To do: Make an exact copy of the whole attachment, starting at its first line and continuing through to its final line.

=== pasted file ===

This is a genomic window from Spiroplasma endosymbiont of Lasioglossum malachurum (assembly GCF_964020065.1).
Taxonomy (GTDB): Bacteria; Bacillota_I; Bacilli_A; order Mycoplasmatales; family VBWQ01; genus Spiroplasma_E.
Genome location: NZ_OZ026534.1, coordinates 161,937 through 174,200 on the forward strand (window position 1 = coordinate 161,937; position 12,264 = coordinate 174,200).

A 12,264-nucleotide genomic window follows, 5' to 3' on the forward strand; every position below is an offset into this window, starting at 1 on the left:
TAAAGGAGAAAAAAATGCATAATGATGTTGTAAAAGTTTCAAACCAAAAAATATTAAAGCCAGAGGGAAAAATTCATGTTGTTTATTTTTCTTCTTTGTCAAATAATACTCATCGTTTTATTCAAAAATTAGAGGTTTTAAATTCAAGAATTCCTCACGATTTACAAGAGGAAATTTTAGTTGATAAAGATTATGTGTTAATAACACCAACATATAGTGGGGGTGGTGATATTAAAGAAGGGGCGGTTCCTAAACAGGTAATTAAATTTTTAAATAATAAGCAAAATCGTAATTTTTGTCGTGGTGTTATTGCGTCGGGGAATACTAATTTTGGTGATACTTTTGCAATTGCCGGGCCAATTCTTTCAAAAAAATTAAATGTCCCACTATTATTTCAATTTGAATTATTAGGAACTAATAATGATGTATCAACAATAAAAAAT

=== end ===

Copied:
This is a genomic window from Spiroplasma endosymbiont of Lasioglossum malachurum (assembly GCF_964020065.1).
Taxonomy (GTDB): Bacteria; Bacillota_I; Bacilli_A; order Mycoplasmatales; family VBWQ01; genus Spiroplasma_E.
Genome location: NZ_OZ026534.1, coordinates 161,937 through 174,200 on the forward strand (window position 1 = coordinate 161,937; position 12,264 = coordinate 174,200).

A 12,264-nucleotide genomic window follows, 5' to 3' on the forward strand; every position below is an offset into this window, starting at 1 on the left:
TAAAGGAGAAAAAAATGCATAATGATGTTGTAAAAGTTTCAAACCAAAAAATATTAAAGCCAGAGGGAAAAATTCATGTTGTTTATTTTTCTTCTTTGTCAAATAATACTCATCGTTTTATTCAAAAATTAGAGGTTTTAAATTCAAGAATTCCTCACGATTTACAAGAGGAAATTTTAGTTGATAAAGATTATGTGTTAATAACACCAACATATAGTGGGGGTGGTGATATTAAAGAAGGGGCGGTTCCTAAACAGGTAATTAAATTTTTAAATAATAAGCAAAATCGTAATTTTTGTCGTGGTGTTATTGCGTCGGGGAATACTAATTTTGGTGATACTTTTGCAATTGCCGGGCCAATTCTTTCAAAAAAATTAAATGTCCCACTATTATTTCAATTTGAATTATTAGGAACTAATAATGATGTATCAACAATAAAAAAT